An American dream gone wrong
JELL-O GIRLS by Allie Rowbottom. Published by Little, Brown and Company. 288 pages. $14.99 retail.
When one thinks of Jell-O, it conjures up the inevitable sweet treat that so many of us enjoyed as young children or a tasty pudding pop on a hot summer’s day. The carefully crafted, and highly successful, advertising campaign all but stated that Jell-O represents America, or at the very least Americana. Having Norman Rockwell create the iconic advertising artwork went a long way toward perpetuating this idea.
In the 1980s, Jell-O sales were given an unexpected, and certainly dubious, boost with the rise in popularity of alcoholic Jell-O shots, which became – and remain – a party staple, which yours truly can certainly attest to, having indulged in my first (but not last) Jell-O shots in college.
Of course, entire generations remember those long-running, award-winning T.V. commercials in which Bill Cosby, seemingly the personification of paternal benevolence, promoted the product. That Cosby’s run as the Jell-O spokesperson lasted nearly three decades is a bitter irony, although not the first – or the last – to be found in Allie Rowbottom’s heartfelt memoir, Jell-O Girls.
This nonfiction volume, however, is not so much concerned with the corporate history of Jell-O, although that figures to some extent in the narrative. Rather, it’s a deeply personal and frequently painful journey that’s all the more heartrending because it happens to be true.
Rowbottom is a direct descendant of the Woodward family, which purchased the patent for Jell-O in 1899 for $450 – not an insignificant sum at that time. Before they sold their interest – Jell-O is now owned by Kraft Foods – the family saw its investment mushroom into millions. To compound the old adage that money doesn’t buy happiness, for Rowbottom’s family – particularly her grandmother Midge and mother Mary – it paved the way for misery. It is their stories that Rowbottom concentrates on in Jell-O Girls.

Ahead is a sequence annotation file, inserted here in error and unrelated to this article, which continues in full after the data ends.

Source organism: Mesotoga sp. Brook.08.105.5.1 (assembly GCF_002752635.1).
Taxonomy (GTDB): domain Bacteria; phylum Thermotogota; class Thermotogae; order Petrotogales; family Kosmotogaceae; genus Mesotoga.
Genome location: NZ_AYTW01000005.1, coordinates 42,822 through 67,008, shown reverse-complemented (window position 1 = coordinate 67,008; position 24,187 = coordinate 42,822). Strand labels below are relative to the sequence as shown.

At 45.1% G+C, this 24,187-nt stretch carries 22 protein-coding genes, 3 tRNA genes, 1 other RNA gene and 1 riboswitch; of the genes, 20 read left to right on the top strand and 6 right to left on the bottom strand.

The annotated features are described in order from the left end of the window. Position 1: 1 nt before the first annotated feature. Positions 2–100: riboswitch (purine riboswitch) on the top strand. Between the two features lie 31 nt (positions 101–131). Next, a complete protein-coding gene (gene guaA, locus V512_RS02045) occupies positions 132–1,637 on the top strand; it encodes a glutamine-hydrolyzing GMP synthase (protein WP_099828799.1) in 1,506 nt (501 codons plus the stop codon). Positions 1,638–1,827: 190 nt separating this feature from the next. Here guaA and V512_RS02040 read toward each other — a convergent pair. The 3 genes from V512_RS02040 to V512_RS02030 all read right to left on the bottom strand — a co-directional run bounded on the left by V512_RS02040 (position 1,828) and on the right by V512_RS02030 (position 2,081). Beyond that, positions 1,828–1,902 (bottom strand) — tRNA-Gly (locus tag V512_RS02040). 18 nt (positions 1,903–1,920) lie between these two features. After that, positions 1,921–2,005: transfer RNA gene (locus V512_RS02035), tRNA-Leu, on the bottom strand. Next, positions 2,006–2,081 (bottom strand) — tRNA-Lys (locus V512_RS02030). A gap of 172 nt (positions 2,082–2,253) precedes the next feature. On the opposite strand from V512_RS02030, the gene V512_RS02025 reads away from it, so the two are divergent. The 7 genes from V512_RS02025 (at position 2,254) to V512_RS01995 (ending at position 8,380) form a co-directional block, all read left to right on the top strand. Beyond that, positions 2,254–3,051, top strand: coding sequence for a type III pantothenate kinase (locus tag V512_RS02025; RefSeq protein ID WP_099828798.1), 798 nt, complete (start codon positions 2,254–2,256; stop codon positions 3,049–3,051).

The town of LeRoy, New York, where Jell-O was headquartered for years, remains synonymous with the product, even as sales and the town’s fortunes have waned over the years, due in no small part to claims that it’s not necessarily healthy for you. Indeed, a mystery illness struck several young girls in LeRoy in the early part of this century – a manifestation of what is euphemistically called the “Jell-O Curse,” perhaps?
For years, Mary had drilled into Allie’s head the idea of the curse – much as Mary’s mother Midge had drilled it into hers. But as Allie delves into her mother’s history – and, by direct osmosis, her own – the idea of a curse proves perhaps to be well-founded. The author lays bare the details of a dysfunctional family that seemingly had everything, but it simply wasn’t enough.
Long after the family’s financial stake in Jell-O ended, its specter still loomed large, even when not spoken of. When Mary is hospitalized for terminal cancer and has difficulty eating, she is – not surprisingly – served Jell-O. It’s almost as if the product remains on the periphery of their lives, almost taunting them, reminding them even in their weakest moments of its inescapable influence. It’s no exaggeration to say that anyone over the age of three knows what Jell-O is – and, more likely than not, loves it.
Rowbottom is able to deftly avoid descending into melodrama, although the story would certainly make for a quintessential Hollywood soap opera. She brings a clear-eyed clarity to the story, incorporating both a conciliatory and a cathartic tone that keeps the story on track throughout, even in its darkest moments – of which there are many. Jell-O Girls is a fascinating story, and sometimes a hopeful one, but it’s not always a happy one. Coming as this does on the heels of Bill Cosby’s conviction for aggravated sexual assault (he’s due to be sentenced in September) – which is only briefly discussed in the book – one simply can’t think of Jell-O quite the same way again. The bitter has overtaken the sweet.
For more information about Jell-O Girls, visit the website.
See Mark Burger’s reviews of current movies on Burgervideo.com. © 2018, Mark Burger.